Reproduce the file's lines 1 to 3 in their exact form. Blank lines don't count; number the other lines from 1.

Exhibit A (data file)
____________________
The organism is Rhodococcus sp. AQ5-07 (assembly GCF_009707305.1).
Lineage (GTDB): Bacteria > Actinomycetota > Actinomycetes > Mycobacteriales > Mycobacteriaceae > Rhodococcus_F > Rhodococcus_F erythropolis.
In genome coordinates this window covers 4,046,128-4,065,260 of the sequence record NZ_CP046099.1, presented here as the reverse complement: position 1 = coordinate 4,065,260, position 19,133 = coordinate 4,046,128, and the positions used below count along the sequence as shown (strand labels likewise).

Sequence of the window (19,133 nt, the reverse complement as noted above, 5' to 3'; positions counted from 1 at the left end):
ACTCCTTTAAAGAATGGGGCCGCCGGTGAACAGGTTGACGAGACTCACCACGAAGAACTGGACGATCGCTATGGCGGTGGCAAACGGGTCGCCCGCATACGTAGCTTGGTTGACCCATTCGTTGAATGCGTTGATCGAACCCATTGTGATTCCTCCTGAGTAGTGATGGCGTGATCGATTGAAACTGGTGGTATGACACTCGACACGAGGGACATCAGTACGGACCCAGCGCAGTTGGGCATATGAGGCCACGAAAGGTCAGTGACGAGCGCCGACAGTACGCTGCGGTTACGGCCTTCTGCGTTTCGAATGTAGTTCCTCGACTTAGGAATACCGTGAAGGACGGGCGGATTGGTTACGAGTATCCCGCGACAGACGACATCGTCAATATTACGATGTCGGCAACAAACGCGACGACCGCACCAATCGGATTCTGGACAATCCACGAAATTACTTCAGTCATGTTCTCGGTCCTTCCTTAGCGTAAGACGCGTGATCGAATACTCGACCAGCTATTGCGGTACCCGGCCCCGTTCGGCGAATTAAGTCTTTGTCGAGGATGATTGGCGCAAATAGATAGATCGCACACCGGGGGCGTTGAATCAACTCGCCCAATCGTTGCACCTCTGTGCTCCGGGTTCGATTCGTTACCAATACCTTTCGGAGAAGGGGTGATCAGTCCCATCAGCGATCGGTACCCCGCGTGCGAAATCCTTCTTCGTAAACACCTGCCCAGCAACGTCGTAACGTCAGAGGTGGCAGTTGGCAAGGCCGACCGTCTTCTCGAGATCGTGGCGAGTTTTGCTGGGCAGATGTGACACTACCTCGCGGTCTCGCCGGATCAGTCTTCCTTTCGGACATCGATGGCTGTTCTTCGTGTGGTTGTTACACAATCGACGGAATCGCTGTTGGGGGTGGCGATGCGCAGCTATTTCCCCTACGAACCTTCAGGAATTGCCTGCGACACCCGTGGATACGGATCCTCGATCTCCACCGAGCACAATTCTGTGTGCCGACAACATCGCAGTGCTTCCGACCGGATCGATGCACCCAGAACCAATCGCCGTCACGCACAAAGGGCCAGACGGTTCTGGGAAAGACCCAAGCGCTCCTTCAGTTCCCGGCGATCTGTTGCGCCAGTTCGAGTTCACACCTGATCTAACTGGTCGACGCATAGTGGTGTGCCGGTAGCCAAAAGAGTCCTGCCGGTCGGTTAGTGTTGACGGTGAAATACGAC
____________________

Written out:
The organism is Rhodococcus sp. AQ5-07 (assembly GCF_009707305.1).
Lineage (GTDB): Bacteria > Actinomycetota > Actinomycetes > Mycobacteriales > Mycobacteriaceae > Rhodococcus_F > Rhodococcus_F erythropolis.
In genome coordinates this window covers 4,046,128-4,065,260 of the sequence record NZ_CP046099.1, presented here as the reverse complement: position 1 = coordinate 4,065,260, position 19,133 = coordinate 4,046,128, and the positions used below count along the sequence as shown (strand labels likewise).